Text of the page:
When they had arrived at the sanctuary which God had designated to him, Abraham built the altar there, arranged the wood, and binding his son Isaac, laid him on the altar on top of the wood.  But as Abraham put out his hand to grasp the knife to slay his son, the angel of the LORD called to him from the heavens,

Abraham, Abraham!

He replied,

Here I am.

He said,

Do not lay hands on the boy, do nothing of the sort to him; for I know now that you revere God, in that you have not withheld your son, your only son, from me.

When Abraham raised his eyes, he saw behind him a ram caught in the brushwood by its horns!  So Abraham went and took the ram, and offered it up as a burnt-offering in place of his son.  Then Abraham called the name of that sanctuary Yahweh-jireh, which today is interpreted as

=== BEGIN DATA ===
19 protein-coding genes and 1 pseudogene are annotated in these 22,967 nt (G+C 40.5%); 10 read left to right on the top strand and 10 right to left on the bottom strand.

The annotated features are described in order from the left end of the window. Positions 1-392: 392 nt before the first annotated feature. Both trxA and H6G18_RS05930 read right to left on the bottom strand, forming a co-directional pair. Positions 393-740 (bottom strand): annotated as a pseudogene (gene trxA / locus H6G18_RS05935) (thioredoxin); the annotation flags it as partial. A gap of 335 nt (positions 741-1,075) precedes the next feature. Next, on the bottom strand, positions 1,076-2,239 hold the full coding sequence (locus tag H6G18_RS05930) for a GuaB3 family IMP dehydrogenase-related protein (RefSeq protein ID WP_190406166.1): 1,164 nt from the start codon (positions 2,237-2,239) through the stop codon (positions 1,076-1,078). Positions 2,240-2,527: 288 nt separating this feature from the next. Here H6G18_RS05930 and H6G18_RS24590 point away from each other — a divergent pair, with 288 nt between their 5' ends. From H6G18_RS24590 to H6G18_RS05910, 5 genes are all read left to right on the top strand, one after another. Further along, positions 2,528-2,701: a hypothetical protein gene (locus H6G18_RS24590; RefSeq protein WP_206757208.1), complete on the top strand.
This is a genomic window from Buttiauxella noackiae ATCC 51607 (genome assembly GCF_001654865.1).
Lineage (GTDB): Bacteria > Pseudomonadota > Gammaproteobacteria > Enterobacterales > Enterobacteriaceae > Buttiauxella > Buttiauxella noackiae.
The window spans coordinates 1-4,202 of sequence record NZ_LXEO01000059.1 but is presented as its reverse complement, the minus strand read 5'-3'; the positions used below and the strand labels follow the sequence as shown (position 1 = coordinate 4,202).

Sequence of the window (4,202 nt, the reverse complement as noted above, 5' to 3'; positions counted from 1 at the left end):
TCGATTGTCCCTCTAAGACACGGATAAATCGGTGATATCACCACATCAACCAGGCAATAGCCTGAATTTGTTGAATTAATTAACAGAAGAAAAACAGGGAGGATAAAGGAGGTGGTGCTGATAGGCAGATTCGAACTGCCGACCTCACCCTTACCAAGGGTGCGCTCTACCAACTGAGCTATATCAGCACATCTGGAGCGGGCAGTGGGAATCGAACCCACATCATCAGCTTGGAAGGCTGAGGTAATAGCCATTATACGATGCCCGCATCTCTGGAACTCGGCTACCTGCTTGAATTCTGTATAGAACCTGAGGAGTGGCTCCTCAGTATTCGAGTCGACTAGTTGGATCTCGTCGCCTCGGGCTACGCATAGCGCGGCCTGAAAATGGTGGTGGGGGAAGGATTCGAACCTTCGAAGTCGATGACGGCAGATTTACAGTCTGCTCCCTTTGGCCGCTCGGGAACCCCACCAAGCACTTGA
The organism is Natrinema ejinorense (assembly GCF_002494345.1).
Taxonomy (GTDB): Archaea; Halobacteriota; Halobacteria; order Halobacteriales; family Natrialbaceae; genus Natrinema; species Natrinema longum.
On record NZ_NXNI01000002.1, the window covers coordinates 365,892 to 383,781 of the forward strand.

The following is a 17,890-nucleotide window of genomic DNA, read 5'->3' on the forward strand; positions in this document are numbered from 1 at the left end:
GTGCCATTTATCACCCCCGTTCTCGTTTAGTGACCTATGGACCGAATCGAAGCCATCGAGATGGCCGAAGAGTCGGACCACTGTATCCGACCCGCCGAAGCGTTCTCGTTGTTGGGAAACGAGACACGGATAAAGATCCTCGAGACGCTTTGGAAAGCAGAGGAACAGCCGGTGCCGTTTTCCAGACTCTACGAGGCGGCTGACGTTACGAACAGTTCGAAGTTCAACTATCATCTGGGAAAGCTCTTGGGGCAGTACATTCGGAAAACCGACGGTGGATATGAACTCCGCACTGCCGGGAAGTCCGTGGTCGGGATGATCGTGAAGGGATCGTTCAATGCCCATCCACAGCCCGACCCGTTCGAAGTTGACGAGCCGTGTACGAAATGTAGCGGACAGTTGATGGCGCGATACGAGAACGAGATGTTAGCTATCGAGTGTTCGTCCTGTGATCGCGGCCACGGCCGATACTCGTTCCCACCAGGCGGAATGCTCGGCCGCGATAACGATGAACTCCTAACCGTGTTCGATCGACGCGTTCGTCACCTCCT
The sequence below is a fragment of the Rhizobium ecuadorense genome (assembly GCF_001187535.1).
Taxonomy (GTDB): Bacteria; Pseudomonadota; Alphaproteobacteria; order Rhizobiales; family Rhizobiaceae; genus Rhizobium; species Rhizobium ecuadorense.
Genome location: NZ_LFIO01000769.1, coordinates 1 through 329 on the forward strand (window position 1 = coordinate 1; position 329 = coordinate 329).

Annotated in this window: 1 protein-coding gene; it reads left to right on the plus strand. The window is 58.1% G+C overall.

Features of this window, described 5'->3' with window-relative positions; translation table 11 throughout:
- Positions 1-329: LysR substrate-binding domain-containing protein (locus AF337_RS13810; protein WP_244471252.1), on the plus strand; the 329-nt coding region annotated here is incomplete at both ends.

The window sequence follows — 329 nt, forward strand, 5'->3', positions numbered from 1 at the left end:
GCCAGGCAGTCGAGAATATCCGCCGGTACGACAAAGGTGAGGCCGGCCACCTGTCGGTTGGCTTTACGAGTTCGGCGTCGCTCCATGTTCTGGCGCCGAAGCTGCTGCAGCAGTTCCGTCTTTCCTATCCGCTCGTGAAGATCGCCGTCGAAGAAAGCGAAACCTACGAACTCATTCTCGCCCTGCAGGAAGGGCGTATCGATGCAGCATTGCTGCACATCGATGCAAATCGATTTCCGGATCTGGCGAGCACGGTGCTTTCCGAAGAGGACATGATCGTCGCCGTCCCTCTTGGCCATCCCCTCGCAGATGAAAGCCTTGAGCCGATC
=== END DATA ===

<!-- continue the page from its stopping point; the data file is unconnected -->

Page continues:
At the hill of the LORD provision is made.

A second time the angel of the LORD called to Abraham from the heavens,

I swear by myself

–that is the oracle of the LORD–

that since you have done this, and have not withheld your son, your only son, I will indeed bless you, and will surely make your descendants as numerous as the stars of the sky, or the sands of that are on the seashore, so that your descendants shall take possession of the cities of their enemies, and through your descendants all the nations of the earth shall invoke blessings on one another–just because you have heeded my injunction.

Abraham then returned to his servants, and together they started off for Beersheba; and in Beersheba Abraham made his home.